You may not be thinking about how your brand culture will react to hard times. But Chris Wren (@chriswrenla) certainly has. In a September 2019 article “Leveraging Brand Culture to Combat Recessions,” he discusses things brands may want to consider in what he—and others—believe is the coming recession. “Market volatility, tariffs, Brexit, upcoming elections in the US, and economic indicators point to the high likelihood of a recession impacting consumers and brands soon.”
But first, what is the culture we’re referring to? Actually, it’s workplace culture, and it’s “the mark a job leaves on people. It’s what people say about where they work when they leave at night. And when they leave for other companies. It’s the way that where they work makes them feel.” Equally important, culture is about what makes employees both happy and unhappy, listening to what you hear from then, and, of course, caring what they say.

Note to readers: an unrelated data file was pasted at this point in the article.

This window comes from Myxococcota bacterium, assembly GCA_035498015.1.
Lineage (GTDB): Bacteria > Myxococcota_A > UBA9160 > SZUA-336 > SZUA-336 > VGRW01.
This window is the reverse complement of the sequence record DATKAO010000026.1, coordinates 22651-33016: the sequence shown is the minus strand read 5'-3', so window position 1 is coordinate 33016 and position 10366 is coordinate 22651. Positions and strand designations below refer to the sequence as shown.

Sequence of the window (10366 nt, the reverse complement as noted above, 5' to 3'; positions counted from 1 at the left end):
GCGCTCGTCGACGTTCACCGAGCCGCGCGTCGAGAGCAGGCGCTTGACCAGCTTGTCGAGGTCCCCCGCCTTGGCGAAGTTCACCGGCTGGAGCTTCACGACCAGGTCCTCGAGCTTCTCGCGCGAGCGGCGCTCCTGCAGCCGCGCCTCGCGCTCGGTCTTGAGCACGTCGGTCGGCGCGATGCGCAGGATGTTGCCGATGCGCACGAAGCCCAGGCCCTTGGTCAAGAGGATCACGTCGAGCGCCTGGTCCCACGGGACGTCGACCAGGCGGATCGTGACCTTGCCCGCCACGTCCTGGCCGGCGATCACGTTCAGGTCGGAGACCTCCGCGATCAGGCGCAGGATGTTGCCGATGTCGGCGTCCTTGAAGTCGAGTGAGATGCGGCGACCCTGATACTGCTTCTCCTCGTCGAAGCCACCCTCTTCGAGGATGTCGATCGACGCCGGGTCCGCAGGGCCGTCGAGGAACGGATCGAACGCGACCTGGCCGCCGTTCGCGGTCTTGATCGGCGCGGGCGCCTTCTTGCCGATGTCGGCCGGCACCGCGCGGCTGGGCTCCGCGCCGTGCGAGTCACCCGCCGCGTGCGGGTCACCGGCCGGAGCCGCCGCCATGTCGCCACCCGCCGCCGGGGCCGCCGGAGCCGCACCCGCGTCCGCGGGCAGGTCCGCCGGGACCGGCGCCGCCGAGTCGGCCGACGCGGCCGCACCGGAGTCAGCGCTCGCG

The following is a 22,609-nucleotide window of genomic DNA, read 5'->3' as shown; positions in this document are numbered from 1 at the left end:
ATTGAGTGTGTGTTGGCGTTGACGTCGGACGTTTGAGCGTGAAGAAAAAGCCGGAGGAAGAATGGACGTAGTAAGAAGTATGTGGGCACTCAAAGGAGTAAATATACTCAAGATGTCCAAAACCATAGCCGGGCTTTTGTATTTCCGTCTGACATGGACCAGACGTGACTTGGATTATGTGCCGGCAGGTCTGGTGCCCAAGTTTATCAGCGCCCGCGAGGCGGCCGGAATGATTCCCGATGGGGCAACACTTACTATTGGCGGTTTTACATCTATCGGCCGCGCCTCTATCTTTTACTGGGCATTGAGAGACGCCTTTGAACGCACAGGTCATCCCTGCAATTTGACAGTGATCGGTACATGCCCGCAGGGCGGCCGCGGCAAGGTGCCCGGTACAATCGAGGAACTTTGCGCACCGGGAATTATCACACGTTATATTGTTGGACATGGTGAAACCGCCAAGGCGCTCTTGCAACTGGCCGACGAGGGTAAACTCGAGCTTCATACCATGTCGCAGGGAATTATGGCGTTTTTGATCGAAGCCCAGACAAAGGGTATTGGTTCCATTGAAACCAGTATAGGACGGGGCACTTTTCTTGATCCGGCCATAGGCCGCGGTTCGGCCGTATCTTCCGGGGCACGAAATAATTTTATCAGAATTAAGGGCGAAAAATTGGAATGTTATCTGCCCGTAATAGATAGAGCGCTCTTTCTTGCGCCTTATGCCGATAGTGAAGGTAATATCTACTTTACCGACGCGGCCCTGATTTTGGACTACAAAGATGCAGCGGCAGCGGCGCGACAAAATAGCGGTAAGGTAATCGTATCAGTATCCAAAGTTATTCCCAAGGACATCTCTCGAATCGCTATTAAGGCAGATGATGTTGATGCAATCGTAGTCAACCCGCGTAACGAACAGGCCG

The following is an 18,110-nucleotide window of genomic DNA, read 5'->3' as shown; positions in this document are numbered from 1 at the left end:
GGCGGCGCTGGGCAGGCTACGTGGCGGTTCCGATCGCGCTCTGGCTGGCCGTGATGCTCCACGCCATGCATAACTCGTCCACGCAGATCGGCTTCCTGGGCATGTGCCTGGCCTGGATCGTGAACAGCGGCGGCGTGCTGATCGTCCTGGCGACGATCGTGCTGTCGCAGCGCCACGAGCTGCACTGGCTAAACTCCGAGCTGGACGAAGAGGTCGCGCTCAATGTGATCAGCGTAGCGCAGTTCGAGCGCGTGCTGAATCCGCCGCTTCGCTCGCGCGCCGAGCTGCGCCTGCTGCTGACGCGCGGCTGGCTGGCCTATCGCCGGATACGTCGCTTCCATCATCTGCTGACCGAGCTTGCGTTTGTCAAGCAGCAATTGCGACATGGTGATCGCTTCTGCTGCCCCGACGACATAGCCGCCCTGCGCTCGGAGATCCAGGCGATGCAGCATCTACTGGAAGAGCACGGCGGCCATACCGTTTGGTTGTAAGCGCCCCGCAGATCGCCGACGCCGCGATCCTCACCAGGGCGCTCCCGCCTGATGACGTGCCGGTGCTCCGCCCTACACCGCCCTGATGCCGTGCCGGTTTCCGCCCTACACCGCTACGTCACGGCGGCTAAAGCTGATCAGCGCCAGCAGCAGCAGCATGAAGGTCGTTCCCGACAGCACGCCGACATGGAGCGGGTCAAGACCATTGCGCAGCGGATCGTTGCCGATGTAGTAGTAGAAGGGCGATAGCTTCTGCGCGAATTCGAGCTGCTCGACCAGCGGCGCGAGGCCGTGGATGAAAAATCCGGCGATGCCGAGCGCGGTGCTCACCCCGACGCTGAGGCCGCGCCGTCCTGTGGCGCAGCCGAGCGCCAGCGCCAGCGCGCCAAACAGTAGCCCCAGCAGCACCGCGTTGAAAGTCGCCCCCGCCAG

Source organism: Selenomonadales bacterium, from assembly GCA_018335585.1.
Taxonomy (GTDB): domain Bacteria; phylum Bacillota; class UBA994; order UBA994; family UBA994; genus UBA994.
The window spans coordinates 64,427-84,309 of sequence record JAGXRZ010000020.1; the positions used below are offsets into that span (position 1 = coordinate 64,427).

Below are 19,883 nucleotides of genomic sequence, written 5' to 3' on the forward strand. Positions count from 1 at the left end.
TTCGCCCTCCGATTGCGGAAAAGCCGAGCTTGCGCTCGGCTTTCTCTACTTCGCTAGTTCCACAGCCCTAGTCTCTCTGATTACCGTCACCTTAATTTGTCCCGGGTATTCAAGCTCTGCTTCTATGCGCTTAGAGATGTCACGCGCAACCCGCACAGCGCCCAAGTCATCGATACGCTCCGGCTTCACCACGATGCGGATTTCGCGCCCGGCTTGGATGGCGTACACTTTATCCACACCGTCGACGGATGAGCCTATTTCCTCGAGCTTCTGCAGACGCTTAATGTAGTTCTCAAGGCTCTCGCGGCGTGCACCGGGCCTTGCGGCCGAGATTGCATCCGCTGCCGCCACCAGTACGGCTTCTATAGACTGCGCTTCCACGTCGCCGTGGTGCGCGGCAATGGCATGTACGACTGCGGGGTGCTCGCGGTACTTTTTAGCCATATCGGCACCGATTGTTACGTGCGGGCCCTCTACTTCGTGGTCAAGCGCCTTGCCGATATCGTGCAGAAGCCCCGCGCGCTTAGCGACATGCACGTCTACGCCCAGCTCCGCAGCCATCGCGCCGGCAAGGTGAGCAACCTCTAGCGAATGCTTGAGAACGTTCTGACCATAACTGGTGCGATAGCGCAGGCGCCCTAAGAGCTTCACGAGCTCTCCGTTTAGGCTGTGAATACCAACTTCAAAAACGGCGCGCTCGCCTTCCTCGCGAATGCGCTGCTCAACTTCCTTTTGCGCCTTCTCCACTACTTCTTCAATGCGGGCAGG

Mr. Wren points out that the world is different than it was during the Great Recession of 2008. Social media scrutiny, as it has with everything else, puts brands “under the spotlight in the way they compensate executives, how their employees are impacted, and changes that can happen through the supply chain.”
So, given that such a high percentage of employees are living paycheck to paycheck, Mr. Wren discusses approaches such as pay cuts and emergency loans, which can foster an “we’re all in this together” camaraderie. But he also notes the downside: these programs may not be enough. Proactivity is important. “When the recession hits, step up your internal corporate communications and encourage employee engagement.”
Like companies anticipating bad times, we should all think about how we manage our personal economics. They are integral to our brands. I was raised in a household that functioned by the maxim “Use it up, wear it out, make it do, or do without.” I’ve strayed, of course, from this New England austerity, yet, when I’m in adherent mode, I feel better. And I’m betting companies do too.